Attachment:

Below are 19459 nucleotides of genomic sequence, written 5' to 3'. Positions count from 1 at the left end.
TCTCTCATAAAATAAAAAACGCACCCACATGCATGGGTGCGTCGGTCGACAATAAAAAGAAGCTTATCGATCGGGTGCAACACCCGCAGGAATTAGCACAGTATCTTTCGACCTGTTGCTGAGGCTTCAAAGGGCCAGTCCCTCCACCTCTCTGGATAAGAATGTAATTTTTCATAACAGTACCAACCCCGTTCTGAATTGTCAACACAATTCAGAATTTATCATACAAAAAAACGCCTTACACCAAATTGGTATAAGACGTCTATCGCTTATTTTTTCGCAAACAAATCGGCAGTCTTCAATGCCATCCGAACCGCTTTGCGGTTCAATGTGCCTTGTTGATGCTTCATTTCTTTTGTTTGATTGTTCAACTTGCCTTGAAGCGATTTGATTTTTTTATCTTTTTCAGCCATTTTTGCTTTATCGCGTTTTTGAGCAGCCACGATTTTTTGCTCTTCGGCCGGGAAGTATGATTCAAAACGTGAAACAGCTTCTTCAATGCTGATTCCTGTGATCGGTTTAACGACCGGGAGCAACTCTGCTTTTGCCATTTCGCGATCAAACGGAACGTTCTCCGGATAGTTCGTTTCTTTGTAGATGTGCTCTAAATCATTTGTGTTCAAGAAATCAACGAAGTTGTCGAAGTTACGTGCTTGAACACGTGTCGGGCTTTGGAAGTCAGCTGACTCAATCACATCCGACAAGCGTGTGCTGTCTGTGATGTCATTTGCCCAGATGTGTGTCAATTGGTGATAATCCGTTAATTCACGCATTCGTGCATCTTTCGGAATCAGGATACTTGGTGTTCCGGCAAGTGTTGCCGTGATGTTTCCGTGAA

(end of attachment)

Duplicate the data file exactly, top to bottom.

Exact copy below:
Below are 19459 nucleotides of genomic sequence, written 5' to 3'. Positions count from 1 at the left end.
TCTCTCATAAAATAAAAAACGCACCCACATGCATGGGTGCGTCGGTCGACAATAAAAAGAAGCTTATCGATCGGGTGCAACACCCGCAGGAATTAGCACAGTATCTTTCGACCTGTTGCTGAGGCTTCAAAGGGCCAGTCCCTCCACCTCTCTGGATAAGAATGTAATTTTTCATAACAGTACCAACCCCGTTCTGAATTGTCAACACAATTCAGAATTTATCATACAAAAAAACGCCTTACACCAAATTGGTATAAGACGTCTATCGCTTATTTTTTCGCAAACAAATCGGCAGTCTTCAATGCCATCCGAACCGCTTTGCGGTTCAATGTGCCTTGTTGATGCTTCATTTCTTTTGTTTGATTGTTCAACTTGCCTTGAAGCGATTTGATTTTTTTATCTTTTTCAGCCATTTTTGCTTTATCGCGTTTTTGAGCAGCCACGATTTTTTGCTCTTCGGCCGGGAAGTATGATTCAAAACGTGAAACAGCTTCTTCAATGCTGATTCCTGTGATCGGTTTAACGACCGGGAGCAACTCTGCTTTTGCCATTTCGCGATCAAACGGAACGTTCTCCGGATAGTTCGTTTCTTTGTAGATGTGCTCTAAATCATTTGTGTTCAAGAAATCAACGAAGTTGTCGAAGTTACGTGCTTGAACACGTGTCGGGCTTTGGAAGTCAGCTGACTCAATCACATCCGACAAGCGTGTGCTGTCTGTGATGTCATTTGCCCAGATGTGTGTCAATTGGTGATAATCCGTTAATTCACGCATTCGTGCATCTTTCGGAATCAGGATACTTGGTGTTCCGGCAAGTGTTGCCGTGATGTTTCCGTGAA